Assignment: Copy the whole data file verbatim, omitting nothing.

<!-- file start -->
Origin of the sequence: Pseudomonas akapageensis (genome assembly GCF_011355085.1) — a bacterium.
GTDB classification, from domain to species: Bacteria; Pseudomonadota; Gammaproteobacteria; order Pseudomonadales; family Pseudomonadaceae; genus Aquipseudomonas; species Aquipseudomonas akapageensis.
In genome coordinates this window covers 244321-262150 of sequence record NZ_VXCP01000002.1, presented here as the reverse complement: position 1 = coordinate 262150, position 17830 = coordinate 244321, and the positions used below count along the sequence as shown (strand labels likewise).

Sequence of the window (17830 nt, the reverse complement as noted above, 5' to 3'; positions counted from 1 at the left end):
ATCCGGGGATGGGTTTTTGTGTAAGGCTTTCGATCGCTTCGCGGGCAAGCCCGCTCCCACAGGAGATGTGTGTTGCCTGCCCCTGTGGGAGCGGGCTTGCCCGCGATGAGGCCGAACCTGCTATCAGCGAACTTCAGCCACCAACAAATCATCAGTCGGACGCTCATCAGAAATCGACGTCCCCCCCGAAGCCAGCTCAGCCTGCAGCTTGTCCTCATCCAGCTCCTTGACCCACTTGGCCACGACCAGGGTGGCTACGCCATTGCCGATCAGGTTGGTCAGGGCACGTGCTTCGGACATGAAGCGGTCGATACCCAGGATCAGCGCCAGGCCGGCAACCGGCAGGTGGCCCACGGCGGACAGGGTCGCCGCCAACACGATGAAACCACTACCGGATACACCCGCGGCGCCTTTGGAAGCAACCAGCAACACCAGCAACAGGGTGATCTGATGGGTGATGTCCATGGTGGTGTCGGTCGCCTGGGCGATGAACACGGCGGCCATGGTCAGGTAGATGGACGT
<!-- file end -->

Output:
Origin of the sequence: Pseudomonas akapageensis (genome assembly GCF_011355085.1) — a bacterium.
GTDB classification, from domain to species: Bacteria; Pseudomonadota; Gammaproteobacteria; order Pseudomonadales; family Pseudomonadaceae; genus Aquipseudomonas; species Aquipseudomonas akapageensis.
In genome coordinates this window covers 244321-262150 of sequence record NZ_VXCP01000002.1, presented here as the reverse complement: position 1 = coordinate 262150, position 17830 = coordinate 244321, and the positions used below count along the sequence as shown (strand labels likewise).

Sequence of the window (17830 nt, the reverse complement as noted above, 5' to 3'; positions counted from 1 at the left end):
ATCCGGGGATGGGTTTTTGTGTAAGGCTTTCGATCGCTTCGCGGGCAAGCCCGCTCCCACAGGAGATGTGTGTTGCCTGCCCCTGTGGGAGCGGGCTTGCCCGCGATGAGGCCGAACCTGCTATCAGCGAACTTCAGCCACCAACAAATCATCAGTCGGACGCTCATCAGAAATCGACGTCCCCCCCGAAGCCAGCTCAGCCTGCAGCTTGTCCTCATCCAGCTCCTTGACCCACTTGGCCACGACCAGGGTGGCTACGCCATTGCCGATCAGGTTGGTCAGGGCACGTGCTTCGGACATGAAGCGGTCGATACCCAGGATCAGCGCCAGGCCGGCAACCGGCAGGTGGCCCACGGCGGACAGGGTCGCCGCCAACACGATGAAACCACTACCGGATACACCCGCGGCGCCTTTGGAAGCAACCAGCAACACCAGCAACAGGGTGATCTGATGGGTGATGTCCATGGTGGTGTCGGTCGCCTGGGCGATGAACACGGCGGCCATGGTCAGGTAGATGGACGT